Local veterans visit WWII Memorial in Washington


By Tammy Childress


They have been called “The Greatest Generation.” They fought a war unlike any before or since. And last weekend they took a journey from Northeast Tennessee to the nation’s capital to remember their own service and to honor their brothers in arms.

Congressman Phil Roe was on hand April 11 to see off 17 veterans from World War II and four from the Korean War as they departed Johnson City on the Honor Flight Tour. “This is one of the most important events in these men and women’s lives. They sacrificed of themselves and gave so much to our country. It’s only fitting that we honor them in this way,” said Roe.

Through the efforts of the Honor Flight organization, the veterans were given an all-expenses-paid trip culminating with a visit to the World War II Memorial on the mall in Washington.

The bus arrived back in Johnson City at 6:30 pm on Sunday. “You just have to be on one of these trips to see what it means to these veterans,” said Edie Lowry, president, Honor Flight Northeast Tennessee. “We had a deputy sheriff from Wythe County, Va., serving as a guardian this year and he arranged for two sheriff’s deputies to escort the bus in every county from Johnson City to D.C. They were waiting at the county line for us to arrive. They pulled out in front of the bus and escorted us to the next county, lights flashing. When we would get close to the upcoming county the escort would pull over and salute the men on the bus as they crossed over into the next county. When we got to Christiansburg, there were 15 motorcycles that were waiting on us and they were joined by others along the way. That group of motorcycles escorted the bus right to the V.A. memorial. It was exciting to see those veterans with huge smiles on their faces.”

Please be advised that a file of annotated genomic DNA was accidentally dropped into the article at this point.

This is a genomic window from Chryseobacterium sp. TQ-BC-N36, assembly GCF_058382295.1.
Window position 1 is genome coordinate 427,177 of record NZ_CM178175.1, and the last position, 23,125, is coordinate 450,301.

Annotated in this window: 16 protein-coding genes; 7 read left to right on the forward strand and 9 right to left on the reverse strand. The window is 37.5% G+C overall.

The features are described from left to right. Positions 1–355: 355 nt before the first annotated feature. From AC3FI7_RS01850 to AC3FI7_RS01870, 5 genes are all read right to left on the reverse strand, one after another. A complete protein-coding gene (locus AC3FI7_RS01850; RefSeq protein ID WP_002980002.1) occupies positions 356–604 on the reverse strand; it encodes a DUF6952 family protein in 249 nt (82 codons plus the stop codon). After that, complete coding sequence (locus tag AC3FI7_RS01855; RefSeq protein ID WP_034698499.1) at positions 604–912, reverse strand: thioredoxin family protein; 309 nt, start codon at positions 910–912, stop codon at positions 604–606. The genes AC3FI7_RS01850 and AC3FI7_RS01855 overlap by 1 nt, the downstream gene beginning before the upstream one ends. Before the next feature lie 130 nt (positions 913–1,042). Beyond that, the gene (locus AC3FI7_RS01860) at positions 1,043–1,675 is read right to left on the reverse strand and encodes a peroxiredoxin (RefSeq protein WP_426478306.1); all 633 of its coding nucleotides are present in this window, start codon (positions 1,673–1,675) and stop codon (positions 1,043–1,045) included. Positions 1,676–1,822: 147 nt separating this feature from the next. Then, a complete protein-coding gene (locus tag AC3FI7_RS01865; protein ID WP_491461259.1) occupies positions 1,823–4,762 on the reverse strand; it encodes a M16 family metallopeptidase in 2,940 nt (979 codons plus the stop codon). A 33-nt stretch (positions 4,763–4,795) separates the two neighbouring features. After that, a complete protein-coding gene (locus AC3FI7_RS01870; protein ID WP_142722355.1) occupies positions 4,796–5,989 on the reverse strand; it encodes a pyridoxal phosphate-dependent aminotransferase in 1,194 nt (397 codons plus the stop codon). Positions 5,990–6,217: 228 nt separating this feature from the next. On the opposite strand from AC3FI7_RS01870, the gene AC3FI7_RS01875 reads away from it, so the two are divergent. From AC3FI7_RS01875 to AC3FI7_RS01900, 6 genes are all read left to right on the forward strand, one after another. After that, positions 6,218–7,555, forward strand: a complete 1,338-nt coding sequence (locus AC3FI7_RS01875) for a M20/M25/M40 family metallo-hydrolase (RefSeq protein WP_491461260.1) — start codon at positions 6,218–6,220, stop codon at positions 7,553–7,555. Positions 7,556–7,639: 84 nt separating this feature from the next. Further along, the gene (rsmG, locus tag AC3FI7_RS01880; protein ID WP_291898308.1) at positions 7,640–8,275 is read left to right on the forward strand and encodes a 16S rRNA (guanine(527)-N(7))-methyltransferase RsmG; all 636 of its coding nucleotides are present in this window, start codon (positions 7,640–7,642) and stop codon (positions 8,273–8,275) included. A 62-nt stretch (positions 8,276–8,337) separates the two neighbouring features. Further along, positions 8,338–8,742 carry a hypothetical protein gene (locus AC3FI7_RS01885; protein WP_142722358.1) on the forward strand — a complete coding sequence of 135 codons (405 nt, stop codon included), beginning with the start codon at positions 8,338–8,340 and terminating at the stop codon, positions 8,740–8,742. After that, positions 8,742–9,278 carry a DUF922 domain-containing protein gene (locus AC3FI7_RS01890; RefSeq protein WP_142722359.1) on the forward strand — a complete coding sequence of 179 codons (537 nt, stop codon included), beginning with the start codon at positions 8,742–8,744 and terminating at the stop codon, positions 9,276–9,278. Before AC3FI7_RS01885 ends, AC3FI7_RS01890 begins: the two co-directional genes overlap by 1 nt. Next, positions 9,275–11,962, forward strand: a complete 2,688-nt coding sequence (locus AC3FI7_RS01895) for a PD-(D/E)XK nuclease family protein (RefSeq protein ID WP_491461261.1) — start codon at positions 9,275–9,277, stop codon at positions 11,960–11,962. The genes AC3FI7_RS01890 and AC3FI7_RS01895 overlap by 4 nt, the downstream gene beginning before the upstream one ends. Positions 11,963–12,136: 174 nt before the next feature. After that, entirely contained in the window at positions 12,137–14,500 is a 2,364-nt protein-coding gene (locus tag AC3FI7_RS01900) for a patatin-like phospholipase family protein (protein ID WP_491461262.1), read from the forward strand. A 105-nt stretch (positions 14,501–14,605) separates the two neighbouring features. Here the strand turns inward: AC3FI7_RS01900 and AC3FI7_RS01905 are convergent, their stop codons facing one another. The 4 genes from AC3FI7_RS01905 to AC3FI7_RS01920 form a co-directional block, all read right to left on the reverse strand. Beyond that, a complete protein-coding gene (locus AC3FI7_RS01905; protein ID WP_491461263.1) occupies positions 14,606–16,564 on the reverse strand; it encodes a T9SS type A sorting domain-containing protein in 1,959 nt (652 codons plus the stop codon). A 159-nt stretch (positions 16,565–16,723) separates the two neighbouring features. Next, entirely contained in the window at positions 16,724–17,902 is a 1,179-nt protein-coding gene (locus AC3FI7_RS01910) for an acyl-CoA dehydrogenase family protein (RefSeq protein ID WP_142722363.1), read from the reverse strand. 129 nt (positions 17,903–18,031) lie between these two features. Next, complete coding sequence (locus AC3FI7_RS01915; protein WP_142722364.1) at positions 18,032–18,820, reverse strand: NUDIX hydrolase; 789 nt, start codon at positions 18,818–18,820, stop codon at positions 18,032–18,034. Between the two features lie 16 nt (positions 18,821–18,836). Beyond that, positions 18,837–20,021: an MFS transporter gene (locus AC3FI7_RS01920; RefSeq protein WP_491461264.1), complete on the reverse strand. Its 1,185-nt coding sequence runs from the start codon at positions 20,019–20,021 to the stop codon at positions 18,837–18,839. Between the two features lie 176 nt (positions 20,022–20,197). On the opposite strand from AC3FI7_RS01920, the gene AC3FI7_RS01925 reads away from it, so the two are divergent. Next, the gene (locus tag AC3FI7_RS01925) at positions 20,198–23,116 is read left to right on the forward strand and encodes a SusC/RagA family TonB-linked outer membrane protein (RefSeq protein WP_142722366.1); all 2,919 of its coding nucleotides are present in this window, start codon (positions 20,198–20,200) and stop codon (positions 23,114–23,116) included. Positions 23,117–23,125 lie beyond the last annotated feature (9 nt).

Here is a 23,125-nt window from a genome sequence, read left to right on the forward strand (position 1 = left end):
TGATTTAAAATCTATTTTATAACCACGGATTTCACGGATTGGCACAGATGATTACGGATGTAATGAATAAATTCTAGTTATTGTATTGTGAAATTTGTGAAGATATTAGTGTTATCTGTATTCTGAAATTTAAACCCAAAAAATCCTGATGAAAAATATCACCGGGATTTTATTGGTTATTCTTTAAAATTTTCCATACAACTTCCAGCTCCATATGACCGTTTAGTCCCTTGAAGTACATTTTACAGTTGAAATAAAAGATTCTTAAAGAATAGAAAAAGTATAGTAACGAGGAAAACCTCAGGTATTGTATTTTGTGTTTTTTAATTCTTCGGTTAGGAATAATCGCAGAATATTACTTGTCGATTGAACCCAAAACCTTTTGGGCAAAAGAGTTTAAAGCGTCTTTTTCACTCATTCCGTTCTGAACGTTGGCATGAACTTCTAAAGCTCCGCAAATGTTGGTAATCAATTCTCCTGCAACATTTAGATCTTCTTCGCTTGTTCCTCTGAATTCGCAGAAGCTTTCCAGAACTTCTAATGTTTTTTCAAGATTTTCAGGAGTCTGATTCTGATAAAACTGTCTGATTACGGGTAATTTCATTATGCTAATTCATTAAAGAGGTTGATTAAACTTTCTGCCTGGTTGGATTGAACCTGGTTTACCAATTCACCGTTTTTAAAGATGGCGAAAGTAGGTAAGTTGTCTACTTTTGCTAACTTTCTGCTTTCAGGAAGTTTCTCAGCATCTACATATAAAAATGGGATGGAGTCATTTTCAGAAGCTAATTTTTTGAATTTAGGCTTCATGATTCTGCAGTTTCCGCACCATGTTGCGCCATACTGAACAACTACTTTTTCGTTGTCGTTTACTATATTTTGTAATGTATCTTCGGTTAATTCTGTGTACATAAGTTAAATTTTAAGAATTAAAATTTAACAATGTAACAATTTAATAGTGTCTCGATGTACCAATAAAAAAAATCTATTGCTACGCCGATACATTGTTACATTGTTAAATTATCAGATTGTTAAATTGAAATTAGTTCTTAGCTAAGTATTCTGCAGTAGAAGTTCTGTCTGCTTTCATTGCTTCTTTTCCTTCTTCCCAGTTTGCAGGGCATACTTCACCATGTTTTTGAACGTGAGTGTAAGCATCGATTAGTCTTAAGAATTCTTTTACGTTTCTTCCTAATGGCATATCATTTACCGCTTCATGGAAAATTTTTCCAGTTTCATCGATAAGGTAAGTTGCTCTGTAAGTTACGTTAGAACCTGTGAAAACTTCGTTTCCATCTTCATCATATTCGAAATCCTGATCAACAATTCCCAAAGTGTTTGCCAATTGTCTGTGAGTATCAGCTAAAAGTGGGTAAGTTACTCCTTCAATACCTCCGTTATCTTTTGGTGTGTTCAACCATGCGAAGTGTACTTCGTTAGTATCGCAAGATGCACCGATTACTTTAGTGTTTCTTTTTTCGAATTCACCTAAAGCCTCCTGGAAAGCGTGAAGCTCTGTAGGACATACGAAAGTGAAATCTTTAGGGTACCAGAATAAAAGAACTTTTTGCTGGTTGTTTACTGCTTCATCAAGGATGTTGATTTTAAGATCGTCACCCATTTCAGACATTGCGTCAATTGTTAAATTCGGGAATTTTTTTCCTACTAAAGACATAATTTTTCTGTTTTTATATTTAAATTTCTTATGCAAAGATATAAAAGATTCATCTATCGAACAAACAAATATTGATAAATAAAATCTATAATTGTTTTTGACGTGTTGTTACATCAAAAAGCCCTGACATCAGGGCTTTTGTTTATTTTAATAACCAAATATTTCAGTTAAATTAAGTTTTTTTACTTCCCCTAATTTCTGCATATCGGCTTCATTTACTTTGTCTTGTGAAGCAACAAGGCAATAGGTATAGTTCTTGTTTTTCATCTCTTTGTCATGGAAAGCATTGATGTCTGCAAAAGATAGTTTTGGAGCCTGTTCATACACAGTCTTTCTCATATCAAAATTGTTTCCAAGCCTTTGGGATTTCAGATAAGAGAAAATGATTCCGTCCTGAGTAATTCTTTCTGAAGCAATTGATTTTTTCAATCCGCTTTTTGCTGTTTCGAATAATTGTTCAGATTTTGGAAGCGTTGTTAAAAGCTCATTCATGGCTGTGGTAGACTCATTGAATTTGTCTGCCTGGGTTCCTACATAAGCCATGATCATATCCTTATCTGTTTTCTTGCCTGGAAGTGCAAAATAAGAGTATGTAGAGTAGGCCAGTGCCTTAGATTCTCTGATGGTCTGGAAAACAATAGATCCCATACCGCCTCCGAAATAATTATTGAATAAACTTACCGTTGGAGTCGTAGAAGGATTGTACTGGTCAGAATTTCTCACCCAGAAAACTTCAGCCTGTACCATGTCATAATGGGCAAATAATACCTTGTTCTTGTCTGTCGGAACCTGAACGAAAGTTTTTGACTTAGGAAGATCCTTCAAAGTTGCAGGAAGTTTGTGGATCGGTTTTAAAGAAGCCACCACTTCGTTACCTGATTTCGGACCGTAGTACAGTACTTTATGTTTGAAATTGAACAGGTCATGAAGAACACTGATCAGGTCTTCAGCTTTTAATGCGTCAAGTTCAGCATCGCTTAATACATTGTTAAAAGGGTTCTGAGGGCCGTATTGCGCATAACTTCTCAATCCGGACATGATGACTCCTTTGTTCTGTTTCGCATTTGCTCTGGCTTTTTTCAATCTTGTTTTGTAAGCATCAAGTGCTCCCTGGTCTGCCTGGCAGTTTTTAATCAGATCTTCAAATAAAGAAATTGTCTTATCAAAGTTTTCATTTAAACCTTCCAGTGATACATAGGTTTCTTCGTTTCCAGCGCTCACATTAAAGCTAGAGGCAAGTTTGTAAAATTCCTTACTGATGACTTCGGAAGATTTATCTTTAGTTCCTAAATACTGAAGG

Don Womack, a participating WWII veteran, said “I can’t remember ever making a more memorable and emotional trip, which will stay with me till I leave this world.”

Kenneth Baggett, another WWII vet agreed, saying, “I didn’t know that people still cared.”

The Honor Flight Network program was conceived by Earl Morse, a physician’s assistant and retired Air Force captain who was hired by the V.A. to take care of WWII veterans.

The next trip is in October. To apply as a veteran, guardian or volunteer go to honorflightnetn.org.




The complete article is available in the April 19 print edition of The Johnson City News & Neighbor.


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